The SCRA Cruising Log Trophy 2012 was shared by Boatie Blest and St Ayles. Here St Ayles Rowing Club’s entry by Elsie Johnston describes a surprise trip over the Forth, and Anstruther’s first visit to the Isle of May.
Friday 5 October 2012
What a surprise the painters of St Ayles RC had on Friday morning. After having finished (at last) the maintenance painting on the St Ayles, sitting having a coffee in the museum cafe, who strolled in but the crew of the St Baldred from North Berwick, Robbie, John, Paddy, Lizzie and Jacque along with David the support boat skipper. They had rowed over the Firth to see us no less! After shouts of “no way” and “why didn’t you tell us, we could’ve rowed out to meet you” they enjoyed a late breakfast of bacon rolls, cake and coffee. It had taken them only 2 hours 42 minutes to row the 11 or so miles across, changing cox/seats every 30 minutes. Conditions had been touch and go for a while on the way over they told us, but not bad enough to turn back. I then – somehow – wangled a passage back across with them on their safety rib (Eleanora) courtesy of David. With no thought of the return journey I grabbed my kit and set off with them. I didn’t need to be asked twice! Both St Baldred and Eleanora had been tied up at the end of the west pier in the harbour where we got ready to set off on the return journey, the sun was shining and everyone was in high spirits and looking forward to the return trip.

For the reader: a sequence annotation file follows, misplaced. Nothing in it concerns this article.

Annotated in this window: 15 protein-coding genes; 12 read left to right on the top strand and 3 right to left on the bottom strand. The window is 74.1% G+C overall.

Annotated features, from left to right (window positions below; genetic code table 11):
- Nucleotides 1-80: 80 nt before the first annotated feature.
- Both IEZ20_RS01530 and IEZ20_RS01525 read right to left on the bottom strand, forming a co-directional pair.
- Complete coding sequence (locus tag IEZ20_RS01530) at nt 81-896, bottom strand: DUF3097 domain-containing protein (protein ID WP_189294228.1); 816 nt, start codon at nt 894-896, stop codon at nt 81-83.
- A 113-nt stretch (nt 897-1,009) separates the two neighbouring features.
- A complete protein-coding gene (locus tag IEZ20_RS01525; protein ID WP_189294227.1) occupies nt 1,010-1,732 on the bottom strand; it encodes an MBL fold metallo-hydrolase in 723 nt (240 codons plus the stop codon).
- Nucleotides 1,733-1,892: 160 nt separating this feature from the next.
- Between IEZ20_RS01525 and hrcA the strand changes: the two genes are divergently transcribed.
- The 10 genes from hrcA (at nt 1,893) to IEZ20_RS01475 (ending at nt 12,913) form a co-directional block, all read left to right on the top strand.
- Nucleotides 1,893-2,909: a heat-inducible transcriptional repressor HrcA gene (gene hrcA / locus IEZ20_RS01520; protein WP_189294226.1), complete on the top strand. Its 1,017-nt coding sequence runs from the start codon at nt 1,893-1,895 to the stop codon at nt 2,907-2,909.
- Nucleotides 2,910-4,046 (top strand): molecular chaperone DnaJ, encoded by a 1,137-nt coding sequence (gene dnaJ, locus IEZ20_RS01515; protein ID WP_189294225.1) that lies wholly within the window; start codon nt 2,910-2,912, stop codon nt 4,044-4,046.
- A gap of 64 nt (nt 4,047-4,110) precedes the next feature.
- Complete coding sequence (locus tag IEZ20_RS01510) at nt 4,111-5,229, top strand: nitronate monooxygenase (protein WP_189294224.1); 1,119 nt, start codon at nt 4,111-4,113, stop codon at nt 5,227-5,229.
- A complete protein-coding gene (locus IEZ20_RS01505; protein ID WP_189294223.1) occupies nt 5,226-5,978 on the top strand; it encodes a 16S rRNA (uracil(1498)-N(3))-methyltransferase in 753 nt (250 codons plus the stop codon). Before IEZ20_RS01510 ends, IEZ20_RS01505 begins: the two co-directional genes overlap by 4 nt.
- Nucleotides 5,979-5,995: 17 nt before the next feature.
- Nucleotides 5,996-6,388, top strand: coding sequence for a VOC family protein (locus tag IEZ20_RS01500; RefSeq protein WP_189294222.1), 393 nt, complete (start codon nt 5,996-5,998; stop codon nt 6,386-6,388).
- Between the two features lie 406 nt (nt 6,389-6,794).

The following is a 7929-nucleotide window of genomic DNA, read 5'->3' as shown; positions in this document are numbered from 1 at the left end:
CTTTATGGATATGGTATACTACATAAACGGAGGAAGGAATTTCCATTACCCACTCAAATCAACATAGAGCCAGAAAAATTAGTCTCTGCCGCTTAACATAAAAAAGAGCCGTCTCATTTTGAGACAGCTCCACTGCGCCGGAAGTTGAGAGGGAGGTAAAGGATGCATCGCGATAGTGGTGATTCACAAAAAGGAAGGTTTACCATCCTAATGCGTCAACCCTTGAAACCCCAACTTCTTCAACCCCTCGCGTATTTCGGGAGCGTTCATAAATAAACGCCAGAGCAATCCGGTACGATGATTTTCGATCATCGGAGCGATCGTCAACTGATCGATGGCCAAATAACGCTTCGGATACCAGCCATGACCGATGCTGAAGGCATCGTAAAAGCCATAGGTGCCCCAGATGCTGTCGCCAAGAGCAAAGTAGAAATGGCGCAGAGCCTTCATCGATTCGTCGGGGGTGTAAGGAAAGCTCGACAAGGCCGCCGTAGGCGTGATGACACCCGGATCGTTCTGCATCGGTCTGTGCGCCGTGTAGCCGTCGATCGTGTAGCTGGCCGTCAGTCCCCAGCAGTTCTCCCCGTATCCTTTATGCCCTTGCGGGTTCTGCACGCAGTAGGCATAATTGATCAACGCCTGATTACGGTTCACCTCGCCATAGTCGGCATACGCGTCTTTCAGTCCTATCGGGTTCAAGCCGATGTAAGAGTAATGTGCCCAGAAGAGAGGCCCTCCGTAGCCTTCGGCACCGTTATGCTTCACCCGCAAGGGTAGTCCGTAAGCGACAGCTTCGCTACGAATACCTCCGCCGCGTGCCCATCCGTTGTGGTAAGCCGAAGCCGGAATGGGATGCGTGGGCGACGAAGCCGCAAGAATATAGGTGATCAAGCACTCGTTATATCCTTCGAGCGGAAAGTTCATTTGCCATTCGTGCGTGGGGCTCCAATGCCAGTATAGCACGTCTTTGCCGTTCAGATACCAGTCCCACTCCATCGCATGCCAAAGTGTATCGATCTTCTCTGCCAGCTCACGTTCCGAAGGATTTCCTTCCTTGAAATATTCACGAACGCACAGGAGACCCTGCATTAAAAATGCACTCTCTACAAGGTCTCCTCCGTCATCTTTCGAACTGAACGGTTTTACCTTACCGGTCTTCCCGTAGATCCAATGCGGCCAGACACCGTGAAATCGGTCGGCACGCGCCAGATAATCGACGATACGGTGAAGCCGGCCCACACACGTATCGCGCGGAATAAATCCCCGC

The weather was a bit choppy at times, but nothing too bad for a St Ayles skiff.
I tried to content myself on the rib but was desperately hoping someone would take pity on my forlorn face and offer to give up their seat for me – Robbie was a star!! After a careful bit of manoeuvring, (what happens on the boat stays on the boat) we had swopped places and I was in my element! The rest of the crew were brilliant with me and we had a crossing full of laughter, fun and nonsense, it was like being in an Anster skiff. Finally just off Craigleith I got to cox them into North Berwick beach – what an honour – and thanks to Paddy’s directions managed to land them safely on their own side. I was then paraded as the trophy they had bagged on their voyage however I was delighted to say I was a willing hostage. They took just under 3 hours for the return leg and every one of them is a star! What a crew they are – I thank you SO MUCH for the experience and it’s one I won’t forget.
The train journey home was boring………..
Saturday 6 October 2012
Training on Saturday was as normal, nothing to report except we had William joining us, he was up in Anstruther for the weekend. However we did decide that after Friday’s achievement from NB crew, we really SHOULD get across to the May Island! Plans for safety boat, crew changes were tentatively discussed, all the while keeping an eye on the weather, which was looking to be on our side………
Sunday 7 October 2012